Changes to data inputs

The April 2020 release (R34) incorporates a range of significant developments to the methodology. These affect both the definitions and calculations made and, in turn, the audience numbers produced.

Here we summarise the changes applied to the data inputs – namely the inventory, sample, traffic intensity model and the population counts.

Inventory

The total inventory that Route measures has been updated. In total Route now provides audience measures for 392,432 posters and screens.

Sample

  1. The sample has been refreshed and reduced from a five-year to three-year database, improving the contemporaneity of the data. Route R33 data was based on Travel Survey years 6-10, with a sample size of 29,750.  Years 6-8 have been removed from R34 and the data are based on Year 9-11, with a sample size of 21,994.
  2. Although the number of participants has gone down, the total number of recorded days has remained reasonably stable at 345,127. This is because we have moved from a 9-day to a 14-day survey period
  3. With all years of sample based on 9-day data collection now removed, a 14-day probability model has been introduced. This means that reach is now benchmarked to a 14-day rather than 9-day measure of real behaviour.  Having this measure over a longer period means Route has improved its estimates of how reach builds over time.

Travel Survey – Multi-Sensor Tracker Effects

  1. More MST data are available and applied to an increased number of locations. We are now using the entry and exit data for a larger selection of points of interest. These are based on actual observations from the travel survey. Previously they were allocated randomly according to the behavioural models.

Where the MST data is taking effect for the first time, it is likely to result in changes at frame level. This is because the entry and exit data influences the proportions using each route through the location.  The effects are likely to be less noticeable at more aggregated campaign levels.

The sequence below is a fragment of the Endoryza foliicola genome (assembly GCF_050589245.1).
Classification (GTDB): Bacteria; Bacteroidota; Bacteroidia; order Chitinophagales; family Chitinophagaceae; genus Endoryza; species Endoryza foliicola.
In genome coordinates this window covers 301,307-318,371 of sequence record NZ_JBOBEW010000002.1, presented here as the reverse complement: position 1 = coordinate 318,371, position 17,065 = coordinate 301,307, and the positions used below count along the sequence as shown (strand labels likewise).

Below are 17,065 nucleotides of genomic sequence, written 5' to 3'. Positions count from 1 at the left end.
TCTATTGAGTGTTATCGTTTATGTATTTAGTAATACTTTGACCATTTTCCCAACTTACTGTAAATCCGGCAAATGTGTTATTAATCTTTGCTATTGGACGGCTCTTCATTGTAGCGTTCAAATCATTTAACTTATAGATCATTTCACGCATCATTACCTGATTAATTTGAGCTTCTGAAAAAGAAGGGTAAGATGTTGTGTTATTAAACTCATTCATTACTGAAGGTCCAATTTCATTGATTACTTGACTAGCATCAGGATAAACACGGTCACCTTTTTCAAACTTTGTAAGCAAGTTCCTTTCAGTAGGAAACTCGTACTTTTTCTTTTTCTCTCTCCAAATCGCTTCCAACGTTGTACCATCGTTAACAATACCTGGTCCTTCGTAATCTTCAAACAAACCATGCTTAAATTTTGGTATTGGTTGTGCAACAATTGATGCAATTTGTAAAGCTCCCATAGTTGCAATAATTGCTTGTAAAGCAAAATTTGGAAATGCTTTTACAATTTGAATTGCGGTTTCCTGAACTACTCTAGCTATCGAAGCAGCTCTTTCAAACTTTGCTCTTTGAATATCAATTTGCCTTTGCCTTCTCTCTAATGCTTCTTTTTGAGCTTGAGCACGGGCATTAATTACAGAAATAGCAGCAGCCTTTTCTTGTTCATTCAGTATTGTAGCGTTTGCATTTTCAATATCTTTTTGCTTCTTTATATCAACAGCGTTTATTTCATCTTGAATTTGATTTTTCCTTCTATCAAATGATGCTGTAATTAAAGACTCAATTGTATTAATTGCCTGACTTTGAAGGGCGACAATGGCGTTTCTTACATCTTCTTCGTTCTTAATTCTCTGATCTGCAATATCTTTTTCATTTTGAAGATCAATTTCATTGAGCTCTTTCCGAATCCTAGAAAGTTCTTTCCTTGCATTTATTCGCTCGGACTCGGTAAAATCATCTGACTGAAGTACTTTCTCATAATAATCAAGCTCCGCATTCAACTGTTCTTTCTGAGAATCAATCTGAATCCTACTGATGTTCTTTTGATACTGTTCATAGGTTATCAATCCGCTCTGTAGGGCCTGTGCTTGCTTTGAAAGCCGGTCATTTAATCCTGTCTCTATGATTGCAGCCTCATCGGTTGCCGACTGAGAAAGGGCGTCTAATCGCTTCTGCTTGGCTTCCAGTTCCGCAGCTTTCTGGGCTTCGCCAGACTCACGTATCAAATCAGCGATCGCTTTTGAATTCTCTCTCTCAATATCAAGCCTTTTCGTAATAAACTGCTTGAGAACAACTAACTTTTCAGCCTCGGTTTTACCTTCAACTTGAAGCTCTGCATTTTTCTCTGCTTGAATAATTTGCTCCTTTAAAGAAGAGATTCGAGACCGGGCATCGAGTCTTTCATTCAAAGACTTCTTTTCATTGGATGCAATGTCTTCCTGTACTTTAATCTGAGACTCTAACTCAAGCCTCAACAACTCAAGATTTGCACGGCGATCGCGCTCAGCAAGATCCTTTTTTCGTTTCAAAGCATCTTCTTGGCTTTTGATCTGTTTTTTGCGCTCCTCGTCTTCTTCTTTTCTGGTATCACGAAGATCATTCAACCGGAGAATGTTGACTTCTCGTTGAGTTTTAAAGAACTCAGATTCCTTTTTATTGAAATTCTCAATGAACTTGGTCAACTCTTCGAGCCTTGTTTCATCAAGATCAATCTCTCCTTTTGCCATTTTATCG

The number of locations that benefit from the MST measure is as follows: rail increases from 50 to 59, indoor shopping centres from 57 to 90 and Underground/DLR stations from 44 to 80.  For the first time there is sufficient MST sample for three airports to have MST entry/exit data (Gatwick South, Stansted and Edinburgh).


Traffic Intensity Model, Populations and Counts

The universe estimate of adults aged 15+ has been updated from 52,771m to 53,045m; a 0.5% increase. In addition there are population updates for the following environments:

  1. A 0.7% increase in rail populations, varying by line/region
  2. An 8% increase in London Underground populations
  3. A population update for airports which sees increases for Stansted Luton and Edinburgh in particular, as well as small decreases for some of the other airports

The traffic intensity model (which determines the volume and speed of vehicle traffic and pedestrians) has been enhanced. The updates to the model include:

  1. A geometry update. HERE street Links 2018 q1 replaces 2017q1. There are some new links and changes in traffic rules
  2. An update to the HERE Traffic Patterns – which governs the speed at which people travel
  3. An update of the AADF (road traffic) counts from 2015 to 2017. This shows a top line increase of 2% in traffic passing count points common to both data sets
  4. Updates to the pedestrian counts for London Underground, rail, airport and motorway service stations.
  5. In addition, new PMRS and Local Data Company counts have been applied to high streets and shopping centres. Overall, our test data predict a 2.1% increase in pedestrian counts for roadside frames

 

 

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